Handbook of American Indians North of Mexico

Hodge, Frederick Webb, Compiler. The Handbook of American Indians North of Mexico. Bureau of American Ethnology, Government Printing Office. 1906.

Wiyot Tribe

A small tribe, whose name Powell adopted for the Wishoskan linguistic family, on the coast of North California about Humboldt Bay. The word seems to be a misapplication of their own name for their Athapascan neighbors, Wishashk. Wiyot, which has sometimes been used as an equivalent, is therefore probably a better term than Wishosk, though not entirely exact.

Big Valley Tribe

Big Valley Tribal members are descendants of the Xa-Ben-Na-Po Band of Pomo Indians that historically have inhabited the Clear Lake area of Lake County, California. In 1851, Big Valley Pomo leaders met with a representative of the President of the United States and all agreed upon a treaty that would allow them to live in …

Big Valley Tribe Read More »

Norridgewock Tribe

A tribe of the Abenaki confederacy, their territory embraced the Kennebec Valley nearly to the river’s mouth. Their closest relationship was with the Penobscot, Arosaguntacook, and Wewenoc Indians.

Indian Tribe Structure

Among the North American Indians a tribe is a body of persons who are bound together by ties of consanguinity and affinity and by certain esoteric ideas or concepts derived from their philosophy concerning the genesis and preservation of the environing cosmos, and who by means of these kinship ties are thus socially, politically, and …

Indian Tribe Structure Read More »

I – Florida Indian Villages, Towns and Settlements

A complete listing of all the Indian villages, towns and settlements as listed in Handbook of Americans North of Mexico. Iniahico A principal Apalachee village in 1539, near the site of Tallahassee, Florida. Itafi A district of Florida where one of the Timuquanan dialects was spoken.1 Itara A former village in North Florida, visited by …

I – Florida Indian Villages, Towns and Settlements Read More »

Algonquian Indian Bands, Gens and Clans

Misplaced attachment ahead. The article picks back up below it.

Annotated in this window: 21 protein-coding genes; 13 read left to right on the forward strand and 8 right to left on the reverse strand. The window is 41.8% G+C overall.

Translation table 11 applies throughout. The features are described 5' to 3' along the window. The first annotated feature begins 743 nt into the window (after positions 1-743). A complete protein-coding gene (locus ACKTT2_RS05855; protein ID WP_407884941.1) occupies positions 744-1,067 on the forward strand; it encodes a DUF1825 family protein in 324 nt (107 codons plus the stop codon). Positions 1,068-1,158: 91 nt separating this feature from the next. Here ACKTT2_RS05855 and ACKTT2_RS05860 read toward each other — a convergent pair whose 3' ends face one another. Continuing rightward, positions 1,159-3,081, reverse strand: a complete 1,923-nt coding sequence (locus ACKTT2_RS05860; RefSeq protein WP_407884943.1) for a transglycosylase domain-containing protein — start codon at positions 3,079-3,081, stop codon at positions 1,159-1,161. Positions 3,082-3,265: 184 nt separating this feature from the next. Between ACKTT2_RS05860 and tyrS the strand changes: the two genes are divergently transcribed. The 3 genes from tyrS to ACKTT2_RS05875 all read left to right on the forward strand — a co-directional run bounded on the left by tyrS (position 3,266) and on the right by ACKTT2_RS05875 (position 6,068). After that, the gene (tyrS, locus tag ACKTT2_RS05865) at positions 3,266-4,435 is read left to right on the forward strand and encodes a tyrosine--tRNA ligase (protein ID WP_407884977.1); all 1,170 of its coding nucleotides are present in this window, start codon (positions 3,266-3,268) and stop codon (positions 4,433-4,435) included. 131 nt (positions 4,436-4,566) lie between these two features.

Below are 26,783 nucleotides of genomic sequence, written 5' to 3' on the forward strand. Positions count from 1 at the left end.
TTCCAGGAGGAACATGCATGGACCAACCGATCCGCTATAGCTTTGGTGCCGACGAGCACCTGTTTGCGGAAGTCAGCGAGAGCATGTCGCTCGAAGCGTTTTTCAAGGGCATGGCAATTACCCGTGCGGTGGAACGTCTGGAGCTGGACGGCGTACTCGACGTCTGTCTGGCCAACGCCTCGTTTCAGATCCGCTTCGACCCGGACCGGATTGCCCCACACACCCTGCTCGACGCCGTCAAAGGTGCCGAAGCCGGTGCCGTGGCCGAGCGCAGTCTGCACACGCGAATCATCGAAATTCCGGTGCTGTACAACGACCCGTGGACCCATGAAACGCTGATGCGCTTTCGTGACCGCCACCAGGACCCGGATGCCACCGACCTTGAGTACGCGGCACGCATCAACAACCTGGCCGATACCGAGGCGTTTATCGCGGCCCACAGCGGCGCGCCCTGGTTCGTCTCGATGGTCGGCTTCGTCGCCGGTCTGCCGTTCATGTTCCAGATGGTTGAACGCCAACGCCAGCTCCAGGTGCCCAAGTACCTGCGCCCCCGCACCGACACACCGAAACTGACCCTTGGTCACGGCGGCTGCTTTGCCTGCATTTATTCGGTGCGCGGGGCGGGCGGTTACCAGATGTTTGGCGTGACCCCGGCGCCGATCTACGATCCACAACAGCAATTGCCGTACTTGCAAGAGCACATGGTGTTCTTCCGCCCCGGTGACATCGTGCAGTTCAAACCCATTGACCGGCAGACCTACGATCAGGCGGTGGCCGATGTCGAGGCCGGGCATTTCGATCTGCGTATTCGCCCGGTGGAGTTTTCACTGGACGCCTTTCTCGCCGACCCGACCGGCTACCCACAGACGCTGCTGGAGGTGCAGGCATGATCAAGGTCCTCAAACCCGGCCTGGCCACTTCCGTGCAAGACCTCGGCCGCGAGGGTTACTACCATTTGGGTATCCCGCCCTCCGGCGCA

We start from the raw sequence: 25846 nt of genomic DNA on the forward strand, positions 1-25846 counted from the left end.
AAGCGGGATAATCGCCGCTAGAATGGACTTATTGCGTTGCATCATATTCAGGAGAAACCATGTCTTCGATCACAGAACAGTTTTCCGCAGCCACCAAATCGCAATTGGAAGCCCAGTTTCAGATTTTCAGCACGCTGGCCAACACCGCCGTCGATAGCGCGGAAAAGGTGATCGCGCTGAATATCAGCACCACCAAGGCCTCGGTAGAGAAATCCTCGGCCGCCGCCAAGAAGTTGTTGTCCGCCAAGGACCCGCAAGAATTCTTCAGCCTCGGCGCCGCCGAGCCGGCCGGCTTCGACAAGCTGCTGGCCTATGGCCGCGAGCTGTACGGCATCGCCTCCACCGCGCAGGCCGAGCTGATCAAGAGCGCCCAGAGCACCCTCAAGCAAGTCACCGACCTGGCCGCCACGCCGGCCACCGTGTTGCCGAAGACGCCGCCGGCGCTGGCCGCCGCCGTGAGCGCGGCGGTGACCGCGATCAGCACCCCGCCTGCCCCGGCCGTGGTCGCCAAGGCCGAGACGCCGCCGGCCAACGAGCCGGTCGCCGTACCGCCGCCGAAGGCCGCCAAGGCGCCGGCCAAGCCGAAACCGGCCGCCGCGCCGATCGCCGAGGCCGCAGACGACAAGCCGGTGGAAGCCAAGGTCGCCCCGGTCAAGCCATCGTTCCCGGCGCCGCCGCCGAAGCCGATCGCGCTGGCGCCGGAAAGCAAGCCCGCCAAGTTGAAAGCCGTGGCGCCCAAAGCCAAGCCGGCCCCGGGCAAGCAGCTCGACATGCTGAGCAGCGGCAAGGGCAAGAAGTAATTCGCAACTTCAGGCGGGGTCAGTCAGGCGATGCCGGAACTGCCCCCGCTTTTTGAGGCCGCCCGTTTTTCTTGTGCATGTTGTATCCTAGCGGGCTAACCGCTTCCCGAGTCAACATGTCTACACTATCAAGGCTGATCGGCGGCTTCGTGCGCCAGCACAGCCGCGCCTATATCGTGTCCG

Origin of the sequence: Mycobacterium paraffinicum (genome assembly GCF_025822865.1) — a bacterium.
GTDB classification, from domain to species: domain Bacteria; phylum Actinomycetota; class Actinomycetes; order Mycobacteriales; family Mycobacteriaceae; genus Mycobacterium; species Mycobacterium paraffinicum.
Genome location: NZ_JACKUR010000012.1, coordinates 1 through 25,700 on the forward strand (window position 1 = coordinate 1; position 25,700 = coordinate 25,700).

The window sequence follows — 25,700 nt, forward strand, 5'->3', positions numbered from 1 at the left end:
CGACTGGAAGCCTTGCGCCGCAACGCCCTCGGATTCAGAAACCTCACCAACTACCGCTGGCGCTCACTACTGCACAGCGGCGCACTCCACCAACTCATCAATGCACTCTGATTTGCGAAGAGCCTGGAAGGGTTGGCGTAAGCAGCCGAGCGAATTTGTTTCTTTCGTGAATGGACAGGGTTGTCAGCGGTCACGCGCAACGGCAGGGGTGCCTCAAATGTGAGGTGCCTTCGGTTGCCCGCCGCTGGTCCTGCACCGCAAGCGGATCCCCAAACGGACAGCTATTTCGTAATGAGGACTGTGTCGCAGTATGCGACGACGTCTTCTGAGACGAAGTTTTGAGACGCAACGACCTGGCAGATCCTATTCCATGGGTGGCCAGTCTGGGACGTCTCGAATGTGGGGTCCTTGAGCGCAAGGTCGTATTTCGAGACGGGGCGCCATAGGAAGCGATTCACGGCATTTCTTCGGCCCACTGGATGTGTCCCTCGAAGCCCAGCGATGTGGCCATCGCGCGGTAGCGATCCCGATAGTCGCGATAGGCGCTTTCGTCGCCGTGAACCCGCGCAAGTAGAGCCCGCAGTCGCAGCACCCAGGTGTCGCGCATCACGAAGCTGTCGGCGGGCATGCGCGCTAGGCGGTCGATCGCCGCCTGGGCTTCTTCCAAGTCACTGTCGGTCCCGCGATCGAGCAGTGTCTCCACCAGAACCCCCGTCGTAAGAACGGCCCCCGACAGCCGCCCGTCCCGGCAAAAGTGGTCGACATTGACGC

Many tribes have sub-tribes, bands, gens, clans and phratry.  Often very little information is known or they no longer exist.  We have included them here to provide more information about the tribes. Atchaterakangouen. An Algonquian tribe or band living in the interior of Wisconsin in 1672, near the Mascouten and Kickapoo.

Navaho Indian Bands, Gens and Clans

Many tribes have sub-tribes, bands, gens, clans and phratry.  Often very little information is known or they no longer exist.  We have included them here to provide more information about the tribes. Bithani (folded arms). A Navaho clan. Dsihlthani (brow of the mountain). A Navaho clan. Dsihltlani (base of the mountain). A Navaho clan.

Unknown Tribes of Indian Bands, Gens and Clans

Many tribes have sub-tribes, bands, gens, clans and phratry.  Often very little information is known or they no longer exist.  We have included them here to provide more information about the tribes. We have listed these bands by location as we can not find any other connection to tribes. Mississippi Amicoa. Mentioned by Coxe (Carolana, …

Unknown Tribes of Indian Bands, Gens and Clans Read More »

Snoqualmu Tribe

Snoqualmu Tribe, Snoqualmu  Indians. A Salish division which formerly occupied the upper branches of a river of the same name in Washington and which numbered 225 in 1857. The remnant of these Indians is now on Tuliap Reservation, with other broken tribes. Sdok´-al-bíhw – McCaw, Puyallup MS. vocab., B. A. E., 1885 (Puyallup name). Sdo-qual-bush …

Snoqualmu Tribe Read More »

Biography of Chief Joseph – Nez Percé

Chief Joseph. Hinmaton-yalatkit. The leader of the Nez Percé in the hostilities of 1877. His mother was a Nez Percé, his father a Cayuse, who re­ceived the name Joseph from his teacher, the missionary Spalding, who was with Dr. A. Whitman and who went to the Idaho country in the late thirties of the 19th century. Chief Joseph’s native name was Hinmaton-yalatkit (Hinmaton, `thunder’; yalatkit, ‘coming from the water up over the land.’ – Miss McBeth), but both he and his brother Ollicot were often called Joseph, as if it were a family name. Joseph was a man of fine presence and impressive features, and was one of the most remarkable Indians within the borders of the Union.

Biography of Osceola

Osceola (also spelled Oseola, Asseola, Asseheholar, properly Asi-yaholo, ‘Blackdrink halloer,’ from asi, the ‘black drink’, yaholo, the long drawn-out cry sung by the attendant while each man in turn is drinking). A noted Seminole leader to whom the name Powell was sometimes applied from the fact that after the death of his father his mother …

Biography of Osceola Read More »

Pin It on Pinterest

Scroll to Top